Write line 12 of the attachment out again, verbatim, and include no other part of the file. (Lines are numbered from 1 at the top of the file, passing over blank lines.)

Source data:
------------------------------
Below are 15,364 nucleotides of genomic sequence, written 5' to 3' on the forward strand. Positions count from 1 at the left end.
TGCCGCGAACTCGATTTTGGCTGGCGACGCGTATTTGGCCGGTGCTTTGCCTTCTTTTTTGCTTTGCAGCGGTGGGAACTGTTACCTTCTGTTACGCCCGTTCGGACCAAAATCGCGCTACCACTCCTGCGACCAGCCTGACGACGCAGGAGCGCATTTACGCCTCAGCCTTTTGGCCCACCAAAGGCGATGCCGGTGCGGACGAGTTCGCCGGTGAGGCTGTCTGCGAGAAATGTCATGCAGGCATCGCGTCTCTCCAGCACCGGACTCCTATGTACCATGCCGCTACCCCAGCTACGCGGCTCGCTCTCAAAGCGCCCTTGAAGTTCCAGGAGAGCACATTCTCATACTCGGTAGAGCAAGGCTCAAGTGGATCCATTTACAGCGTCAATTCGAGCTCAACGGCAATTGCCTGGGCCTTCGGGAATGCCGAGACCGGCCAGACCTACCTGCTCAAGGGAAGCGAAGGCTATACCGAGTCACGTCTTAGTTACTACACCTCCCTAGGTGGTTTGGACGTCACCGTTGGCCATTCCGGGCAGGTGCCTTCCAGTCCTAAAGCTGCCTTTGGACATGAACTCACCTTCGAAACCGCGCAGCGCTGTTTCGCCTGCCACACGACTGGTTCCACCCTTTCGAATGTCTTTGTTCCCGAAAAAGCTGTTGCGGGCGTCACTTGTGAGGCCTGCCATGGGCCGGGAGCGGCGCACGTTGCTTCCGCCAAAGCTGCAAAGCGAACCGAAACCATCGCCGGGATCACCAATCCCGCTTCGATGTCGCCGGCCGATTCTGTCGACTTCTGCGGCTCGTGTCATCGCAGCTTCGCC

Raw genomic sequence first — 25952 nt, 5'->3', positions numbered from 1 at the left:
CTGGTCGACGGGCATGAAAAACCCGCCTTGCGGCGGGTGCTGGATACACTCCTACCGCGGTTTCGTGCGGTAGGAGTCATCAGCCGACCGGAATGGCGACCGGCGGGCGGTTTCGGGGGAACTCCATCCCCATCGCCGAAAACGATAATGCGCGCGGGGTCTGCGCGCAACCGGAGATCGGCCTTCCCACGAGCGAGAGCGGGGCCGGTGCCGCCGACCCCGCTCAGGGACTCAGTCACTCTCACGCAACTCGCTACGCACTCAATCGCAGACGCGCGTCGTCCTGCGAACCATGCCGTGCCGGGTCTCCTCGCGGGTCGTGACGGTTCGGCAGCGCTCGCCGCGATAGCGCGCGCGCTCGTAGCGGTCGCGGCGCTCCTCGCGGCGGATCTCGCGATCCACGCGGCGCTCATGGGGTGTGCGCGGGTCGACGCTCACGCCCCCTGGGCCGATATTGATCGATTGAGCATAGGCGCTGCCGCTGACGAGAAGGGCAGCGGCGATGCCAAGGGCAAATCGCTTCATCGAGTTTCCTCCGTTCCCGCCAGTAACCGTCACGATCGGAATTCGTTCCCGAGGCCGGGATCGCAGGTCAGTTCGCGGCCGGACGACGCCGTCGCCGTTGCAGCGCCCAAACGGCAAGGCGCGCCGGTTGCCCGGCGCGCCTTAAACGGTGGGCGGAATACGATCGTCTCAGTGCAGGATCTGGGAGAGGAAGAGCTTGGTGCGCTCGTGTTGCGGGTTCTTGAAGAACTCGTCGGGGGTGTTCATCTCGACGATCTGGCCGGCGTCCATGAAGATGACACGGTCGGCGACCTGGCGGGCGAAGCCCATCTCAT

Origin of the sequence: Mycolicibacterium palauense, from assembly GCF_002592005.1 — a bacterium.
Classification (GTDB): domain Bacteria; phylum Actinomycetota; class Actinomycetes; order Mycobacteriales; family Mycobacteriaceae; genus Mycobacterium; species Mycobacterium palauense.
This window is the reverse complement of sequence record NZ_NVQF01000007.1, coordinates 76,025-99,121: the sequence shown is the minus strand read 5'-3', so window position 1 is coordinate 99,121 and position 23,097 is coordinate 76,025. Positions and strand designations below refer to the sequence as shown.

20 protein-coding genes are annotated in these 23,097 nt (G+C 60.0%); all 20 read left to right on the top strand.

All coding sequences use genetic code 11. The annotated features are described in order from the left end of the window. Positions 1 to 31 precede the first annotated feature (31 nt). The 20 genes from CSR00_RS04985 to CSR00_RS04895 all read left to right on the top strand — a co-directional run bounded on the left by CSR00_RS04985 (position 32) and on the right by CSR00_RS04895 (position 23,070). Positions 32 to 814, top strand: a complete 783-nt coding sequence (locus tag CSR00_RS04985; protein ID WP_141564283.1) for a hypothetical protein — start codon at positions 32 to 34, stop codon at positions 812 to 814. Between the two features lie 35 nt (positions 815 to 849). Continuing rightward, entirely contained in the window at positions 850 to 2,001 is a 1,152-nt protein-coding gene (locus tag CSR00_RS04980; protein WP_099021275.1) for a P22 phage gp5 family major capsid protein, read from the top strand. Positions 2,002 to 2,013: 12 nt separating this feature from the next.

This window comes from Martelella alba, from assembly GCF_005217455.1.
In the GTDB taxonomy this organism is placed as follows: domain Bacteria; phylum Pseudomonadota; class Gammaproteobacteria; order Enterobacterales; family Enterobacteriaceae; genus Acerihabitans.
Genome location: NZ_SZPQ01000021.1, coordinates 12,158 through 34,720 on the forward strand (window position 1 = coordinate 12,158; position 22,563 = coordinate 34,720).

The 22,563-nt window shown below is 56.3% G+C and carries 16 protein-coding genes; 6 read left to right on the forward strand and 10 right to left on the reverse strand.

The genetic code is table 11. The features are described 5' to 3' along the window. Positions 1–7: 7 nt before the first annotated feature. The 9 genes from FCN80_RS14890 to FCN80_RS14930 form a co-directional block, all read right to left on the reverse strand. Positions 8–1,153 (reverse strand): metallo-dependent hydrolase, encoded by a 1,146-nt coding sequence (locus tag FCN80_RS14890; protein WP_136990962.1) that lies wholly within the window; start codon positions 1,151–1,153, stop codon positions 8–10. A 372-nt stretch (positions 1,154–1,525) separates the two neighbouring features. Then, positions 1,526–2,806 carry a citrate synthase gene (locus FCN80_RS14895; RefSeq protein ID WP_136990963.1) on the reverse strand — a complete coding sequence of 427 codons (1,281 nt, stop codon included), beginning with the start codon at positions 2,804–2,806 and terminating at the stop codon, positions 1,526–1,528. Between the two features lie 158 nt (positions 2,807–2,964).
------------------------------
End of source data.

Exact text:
Genome location: NZ_SZPQ01000021.1, coordinates 12,158 through 34,720 on the forward strand (window position 1 = coordinate 12,158; position 22,563 = coordinate 34,720).